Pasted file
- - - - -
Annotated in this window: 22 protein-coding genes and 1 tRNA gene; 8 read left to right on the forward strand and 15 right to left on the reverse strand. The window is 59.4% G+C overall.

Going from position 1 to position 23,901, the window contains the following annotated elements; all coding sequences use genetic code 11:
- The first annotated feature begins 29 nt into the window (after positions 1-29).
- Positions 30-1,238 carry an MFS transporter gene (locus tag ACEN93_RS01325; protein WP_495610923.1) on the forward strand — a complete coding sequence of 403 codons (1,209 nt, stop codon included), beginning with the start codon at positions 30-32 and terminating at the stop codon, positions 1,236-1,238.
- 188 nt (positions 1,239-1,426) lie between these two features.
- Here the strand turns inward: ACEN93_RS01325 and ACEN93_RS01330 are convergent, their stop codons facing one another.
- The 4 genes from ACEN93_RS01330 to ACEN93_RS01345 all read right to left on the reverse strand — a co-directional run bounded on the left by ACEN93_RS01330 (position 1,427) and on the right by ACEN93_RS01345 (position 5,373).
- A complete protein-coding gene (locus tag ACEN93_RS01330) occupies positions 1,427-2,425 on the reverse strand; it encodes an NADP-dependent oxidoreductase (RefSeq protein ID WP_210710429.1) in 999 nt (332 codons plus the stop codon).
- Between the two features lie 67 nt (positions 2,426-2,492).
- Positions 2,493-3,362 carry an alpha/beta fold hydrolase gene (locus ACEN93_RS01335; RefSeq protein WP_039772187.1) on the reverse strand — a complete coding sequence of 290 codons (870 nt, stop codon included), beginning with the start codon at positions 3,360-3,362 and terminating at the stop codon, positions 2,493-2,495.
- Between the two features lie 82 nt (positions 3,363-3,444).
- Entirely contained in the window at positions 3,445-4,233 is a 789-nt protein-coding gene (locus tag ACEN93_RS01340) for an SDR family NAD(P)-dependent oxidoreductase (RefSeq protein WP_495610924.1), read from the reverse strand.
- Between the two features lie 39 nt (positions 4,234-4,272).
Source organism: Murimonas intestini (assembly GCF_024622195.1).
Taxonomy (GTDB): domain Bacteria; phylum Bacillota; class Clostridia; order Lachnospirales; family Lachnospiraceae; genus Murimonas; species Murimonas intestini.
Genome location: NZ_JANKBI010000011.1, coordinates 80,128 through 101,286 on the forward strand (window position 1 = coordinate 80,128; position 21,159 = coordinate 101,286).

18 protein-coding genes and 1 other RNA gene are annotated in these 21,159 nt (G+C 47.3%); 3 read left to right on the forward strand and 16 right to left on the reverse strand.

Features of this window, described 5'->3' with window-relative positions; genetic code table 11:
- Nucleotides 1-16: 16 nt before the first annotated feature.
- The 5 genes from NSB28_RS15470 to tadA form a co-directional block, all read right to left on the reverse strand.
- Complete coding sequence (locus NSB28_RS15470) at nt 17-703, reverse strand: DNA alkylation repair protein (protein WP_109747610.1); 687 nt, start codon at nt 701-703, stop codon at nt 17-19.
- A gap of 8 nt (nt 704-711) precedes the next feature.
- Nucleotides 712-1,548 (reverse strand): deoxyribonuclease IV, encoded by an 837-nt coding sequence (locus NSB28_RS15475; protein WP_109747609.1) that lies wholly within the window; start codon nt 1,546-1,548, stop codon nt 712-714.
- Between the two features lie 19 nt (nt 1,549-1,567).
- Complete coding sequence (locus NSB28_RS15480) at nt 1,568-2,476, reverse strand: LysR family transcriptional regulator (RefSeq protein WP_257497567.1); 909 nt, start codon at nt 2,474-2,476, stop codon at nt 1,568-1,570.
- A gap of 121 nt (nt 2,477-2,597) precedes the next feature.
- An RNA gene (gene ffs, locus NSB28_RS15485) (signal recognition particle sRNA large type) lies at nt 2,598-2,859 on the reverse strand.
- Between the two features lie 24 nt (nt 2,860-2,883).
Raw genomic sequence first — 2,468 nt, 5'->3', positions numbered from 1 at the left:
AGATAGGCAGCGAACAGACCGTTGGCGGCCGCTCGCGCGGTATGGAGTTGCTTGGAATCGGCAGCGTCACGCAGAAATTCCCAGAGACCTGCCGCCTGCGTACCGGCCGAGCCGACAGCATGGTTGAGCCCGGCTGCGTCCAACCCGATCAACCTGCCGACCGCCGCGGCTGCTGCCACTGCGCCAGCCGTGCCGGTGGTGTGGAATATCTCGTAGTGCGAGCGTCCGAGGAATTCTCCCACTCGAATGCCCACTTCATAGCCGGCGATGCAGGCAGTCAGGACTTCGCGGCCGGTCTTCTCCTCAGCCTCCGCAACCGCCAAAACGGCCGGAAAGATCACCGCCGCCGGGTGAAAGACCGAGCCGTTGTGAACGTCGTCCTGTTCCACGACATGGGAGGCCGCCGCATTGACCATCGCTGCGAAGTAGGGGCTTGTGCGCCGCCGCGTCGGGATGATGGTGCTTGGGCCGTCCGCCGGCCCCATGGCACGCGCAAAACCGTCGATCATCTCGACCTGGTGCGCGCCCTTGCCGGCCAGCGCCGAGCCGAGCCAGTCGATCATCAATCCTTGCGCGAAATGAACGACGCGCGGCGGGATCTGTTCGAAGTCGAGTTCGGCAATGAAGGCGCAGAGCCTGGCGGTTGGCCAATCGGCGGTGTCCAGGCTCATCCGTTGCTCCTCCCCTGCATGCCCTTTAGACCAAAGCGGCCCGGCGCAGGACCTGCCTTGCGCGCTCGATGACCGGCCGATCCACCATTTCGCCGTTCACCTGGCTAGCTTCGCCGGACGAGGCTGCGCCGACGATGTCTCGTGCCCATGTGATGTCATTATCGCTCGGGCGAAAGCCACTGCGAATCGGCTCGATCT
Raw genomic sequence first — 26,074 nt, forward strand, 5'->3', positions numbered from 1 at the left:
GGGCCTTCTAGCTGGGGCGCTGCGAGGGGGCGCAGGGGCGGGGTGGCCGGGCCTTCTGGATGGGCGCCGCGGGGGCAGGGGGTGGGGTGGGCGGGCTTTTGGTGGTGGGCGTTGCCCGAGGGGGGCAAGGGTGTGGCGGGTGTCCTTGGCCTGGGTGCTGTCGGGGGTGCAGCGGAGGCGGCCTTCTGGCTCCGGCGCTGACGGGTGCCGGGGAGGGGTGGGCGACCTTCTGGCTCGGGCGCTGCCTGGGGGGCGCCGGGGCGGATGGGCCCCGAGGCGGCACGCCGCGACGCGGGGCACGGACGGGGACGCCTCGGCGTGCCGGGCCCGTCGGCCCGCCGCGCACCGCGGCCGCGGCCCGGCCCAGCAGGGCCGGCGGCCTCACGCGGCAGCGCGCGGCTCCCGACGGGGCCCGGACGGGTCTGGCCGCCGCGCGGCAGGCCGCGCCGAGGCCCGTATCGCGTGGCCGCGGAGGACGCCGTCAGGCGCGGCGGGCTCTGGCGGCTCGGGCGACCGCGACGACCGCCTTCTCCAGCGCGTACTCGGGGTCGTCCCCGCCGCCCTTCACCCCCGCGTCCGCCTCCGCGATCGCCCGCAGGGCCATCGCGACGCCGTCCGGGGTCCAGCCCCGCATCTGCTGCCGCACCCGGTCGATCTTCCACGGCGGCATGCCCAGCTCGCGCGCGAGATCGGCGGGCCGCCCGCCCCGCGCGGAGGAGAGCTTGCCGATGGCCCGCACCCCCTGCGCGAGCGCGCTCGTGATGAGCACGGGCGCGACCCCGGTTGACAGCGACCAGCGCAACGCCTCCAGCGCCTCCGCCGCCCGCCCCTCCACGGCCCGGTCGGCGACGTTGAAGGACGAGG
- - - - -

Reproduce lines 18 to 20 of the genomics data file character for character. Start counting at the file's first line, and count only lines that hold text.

Features of this window, described 5'->3' with window-relative positions; genetic code table 11:
- Nucleotides 1-16: 16 nt before the first annotated feature.
- The 5 genes from NSB28_RS15470 to tadA form a co-directional block, all read right to left on the reverse strand.